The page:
"It took ten minutes to make the phone call and then a day or two to get the title and other paperwork sorted out. So, depending on how you look at it, I made $2,000 for just ten minutes worth of 'work.'"
"Somehow, my boss's rich friend found out about all this. He decided he wanted a new SUV. 'OhYeahThrowItAway, you have to buy it for me!' I told him the last time I bought someone a vehicle, I got paid $2,000. The friend was basically like F'k it, I'll pay you $3,000, just get it for me' and then he emailed me his wish list."
"That deal took a little longer, maybe two weeks."
"I made $5k extra in just two months buying vehicles for lazy (or dumb) rich people."
Staying Out Of The Picture
"I was paid $300 to move my car for a movie that was filming by my apartment."
Pack It Up
"Got paid 10k to leave an apartment because it was sold and new owner wanted to move in. I was tenant (renter) under previous owner. I had 4 months left in my rental contract. This was in Spain (Barcelona)."
"I was flown to Paris to do a compliance audit, the systems weren't set up for the audit, couldn't get access so spent the week being taken to restaurants and shopping. On 1 of the days and at the last minute the company decided to send me to London for a meeting, literally just to meet people. I missed the Eurostar because I forgot my passport (totally blanked that I was entering another country), they had to rebook the Eurostar. Nothing was achieved out of this trip. No audit was completed. Nothing came of the meeting. The cost to the company 25k+ for me to do nothing for a week. Corporate money is ridiculous money."
Not much labor was required for these so-called "jobs."
Ten-Minutes Of "Work"
"I used to work for a PR agency. Every month one of our clients wanted a handful of photos re-sized for their website; nothing fancy, just setting the width to 500px in Windows Photo Manager."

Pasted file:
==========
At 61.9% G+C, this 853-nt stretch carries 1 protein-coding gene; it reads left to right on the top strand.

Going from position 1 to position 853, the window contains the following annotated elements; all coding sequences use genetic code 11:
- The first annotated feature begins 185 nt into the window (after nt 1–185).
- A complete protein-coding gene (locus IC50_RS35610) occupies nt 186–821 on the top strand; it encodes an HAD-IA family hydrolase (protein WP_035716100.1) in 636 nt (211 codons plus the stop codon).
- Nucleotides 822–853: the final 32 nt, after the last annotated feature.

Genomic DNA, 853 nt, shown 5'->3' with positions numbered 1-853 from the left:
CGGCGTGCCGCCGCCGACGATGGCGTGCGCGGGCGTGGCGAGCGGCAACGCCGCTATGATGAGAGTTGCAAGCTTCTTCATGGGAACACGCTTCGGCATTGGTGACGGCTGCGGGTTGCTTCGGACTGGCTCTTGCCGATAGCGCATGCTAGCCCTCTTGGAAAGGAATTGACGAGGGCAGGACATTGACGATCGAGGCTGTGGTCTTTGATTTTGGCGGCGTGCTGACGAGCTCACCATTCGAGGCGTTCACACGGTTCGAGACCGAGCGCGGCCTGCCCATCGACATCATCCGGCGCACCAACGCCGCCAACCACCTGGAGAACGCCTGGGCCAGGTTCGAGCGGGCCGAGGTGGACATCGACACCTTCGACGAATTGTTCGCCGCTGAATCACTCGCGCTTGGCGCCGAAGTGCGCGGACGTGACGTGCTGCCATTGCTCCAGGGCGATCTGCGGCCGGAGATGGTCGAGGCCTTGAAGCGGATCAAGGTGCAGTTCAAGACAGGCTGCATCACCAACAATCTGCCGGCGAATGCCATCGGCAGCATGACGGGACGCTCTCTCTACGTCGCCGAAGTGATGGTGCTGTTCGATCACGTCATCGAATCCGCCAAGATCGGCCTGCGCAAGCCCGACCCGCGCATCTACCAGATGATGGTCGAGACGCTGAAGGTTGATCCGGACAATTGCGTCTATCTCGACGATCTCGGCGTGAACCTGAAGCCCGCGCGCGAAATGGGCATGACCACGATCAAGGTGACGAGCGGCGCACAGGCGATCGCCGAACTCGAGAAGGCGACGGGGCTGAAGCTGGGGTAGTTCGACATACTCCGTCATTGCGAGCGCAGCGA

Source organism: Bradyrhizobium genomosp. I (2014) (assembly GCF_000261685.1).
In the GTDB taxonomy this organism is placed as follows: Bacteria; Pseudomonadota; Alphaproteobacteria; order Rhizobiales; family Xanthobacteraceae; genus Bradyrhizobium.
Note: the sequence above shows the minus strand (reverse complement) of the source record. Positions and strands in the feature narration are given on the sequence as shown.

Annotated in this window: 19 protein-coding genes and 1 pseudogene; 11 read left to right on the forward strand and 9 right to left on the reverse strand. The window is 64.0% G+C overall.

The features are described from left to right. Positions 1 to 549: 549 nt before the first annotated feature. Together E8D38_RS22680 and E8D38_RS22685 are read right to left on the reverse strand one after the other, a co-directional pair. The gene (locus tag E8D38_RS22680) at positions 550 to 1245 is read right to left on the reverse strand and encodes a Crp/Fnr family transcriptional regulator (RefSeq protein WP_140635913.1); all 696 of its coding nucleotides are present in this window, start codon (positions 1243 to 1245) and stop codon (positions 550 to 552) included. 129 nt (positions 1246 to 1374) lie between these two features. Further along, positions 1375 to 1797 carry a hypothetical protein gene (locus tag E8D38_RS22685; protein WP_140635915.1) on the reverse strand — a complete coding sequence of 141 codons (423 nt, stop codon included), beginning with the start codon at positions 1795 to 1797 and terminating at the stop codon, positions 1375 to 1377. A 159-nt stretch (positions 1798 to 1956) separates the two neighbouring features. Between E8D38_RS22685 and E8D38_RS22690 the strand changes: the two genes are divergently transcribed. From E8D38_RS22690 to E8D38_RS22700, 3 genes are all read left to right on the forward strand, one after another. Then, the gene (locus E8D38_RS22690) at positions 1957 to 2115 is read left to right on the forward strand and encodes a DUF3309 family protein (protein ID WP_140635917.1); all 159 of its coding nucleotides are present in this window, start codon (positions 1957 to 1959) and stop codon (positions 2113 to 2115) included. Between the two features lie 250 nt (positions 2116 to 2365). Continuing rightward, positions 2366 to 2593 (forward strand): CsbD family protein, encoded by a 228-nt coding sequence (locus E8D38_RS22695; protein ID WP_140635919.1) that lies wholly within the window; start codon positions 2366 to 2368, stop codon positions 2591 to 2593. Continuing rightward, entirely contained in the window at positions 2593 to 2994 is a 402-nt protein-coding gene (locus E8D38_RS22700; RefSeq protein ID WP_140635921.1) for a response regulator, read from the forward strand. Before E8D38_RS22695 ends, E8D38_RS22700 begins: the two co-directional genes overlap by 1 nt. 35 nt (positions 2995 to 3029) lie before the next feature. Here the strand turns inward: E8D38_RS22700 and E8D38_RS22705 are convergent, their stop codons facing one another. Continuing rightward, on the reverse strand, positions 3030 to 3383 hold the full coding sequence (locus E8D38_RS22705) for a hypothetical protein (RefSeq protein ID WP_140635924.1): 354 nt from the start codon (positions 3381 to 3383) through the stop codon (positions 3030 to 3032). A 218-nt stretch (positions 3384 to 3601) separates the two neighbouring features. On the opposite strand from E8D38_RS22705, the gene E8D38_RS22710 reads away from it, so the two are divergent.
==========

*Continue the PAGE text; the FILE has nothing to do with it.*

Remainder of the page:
"It was maybe ten minutes of work every month, but the contract said the minimum amount of time we would charge them for was one day - and this was for the full team too, not just me. It must have cost them several hundred pounds every month."
"I showed the client how to do it several times, and explained that they could save a lot of money doing it themselves. They didn't seem to mind."
"In the end I made sure I got it in writing that I'd informed them of their options and let them get on with it."
Thank You, Goodbye
"$175 to do some kind of user study at Netflix, I show up in the lobby and then they go, 'actually we got the data we needed from the studies earlier today, you're free to go!'. Still got paid!"
"I did an event for a national association for deaf people at which they did every presentation in ASL. I am an audio engineer, who specializes in live sound and concerts. I did nothing for 5 days of show, $450 a day."
Paid To Play
"I got asked to do 2 hours of barrier watch (Guarding a barrier ribbon while a crew did x rays inside a power plant). This was asked last minute after a 12 hour shift so the bonuses of staying happening to be a Sunday, etc I was being paid $110 to stand and play on my phone and make sure sure nobody tried to pass all the DO NOT ENTER DANGER DANGER signs during a time of day with minimal personnel."
"I rented my chicken to a photographer for fifty bucks."
Gotta Have Wendy's
"I was driving for uber. Picked up a bunch of drunks at like 2 AM. They were like 'Yo we gotta grab some Wendy' I go 'I'm sorry this is my busy period' they go 'Can we bribe you?' I go 'Absolutely you can bribe me.'"
"One the guys said I'll give you $100...I was shocked it was that high, another guy said '$150' and finally his wife said 'F'k it I want Wendy $200 and we buy you Wendy too.'"
"I finally said yes, FYI I hadn't said yes yet because the reality is $20-$40 would have gotten me to stop at Wendy."
"So there I sat at Wendy as those 3 drunks bought me wendy and paid me $200."
"One time I was at this super fancy dinner party. I'm talking servers and everything, I was in a freaking tux! It was outside and catered by a professional bbq company. I mean these guys had won international competitions. Well get this, they were double booked and didn't show. The other servers didn't know how to grill, and this totally smokin server in her 30s is just staring at the grill like a deer in the headlights. Well I don't want to be a hero but I ask if I can help. The entire staff spend the rest of the night bringing me drinks as I make this bbq and NOBODY realizes the award winning chefs didn't show up!"
Where Do We Apply?
"Ok this wasn't a job or anything.... But I got 10$ to eat half a watermelon."
Some opportunities present themselves.
When I was a kid, I hung out at a Japanese summer festival booth where you roll a bowling ball on a track that had two hills. The objective was to push the ball hard enough to get it over the first hill but not too hard to get it over the second hill.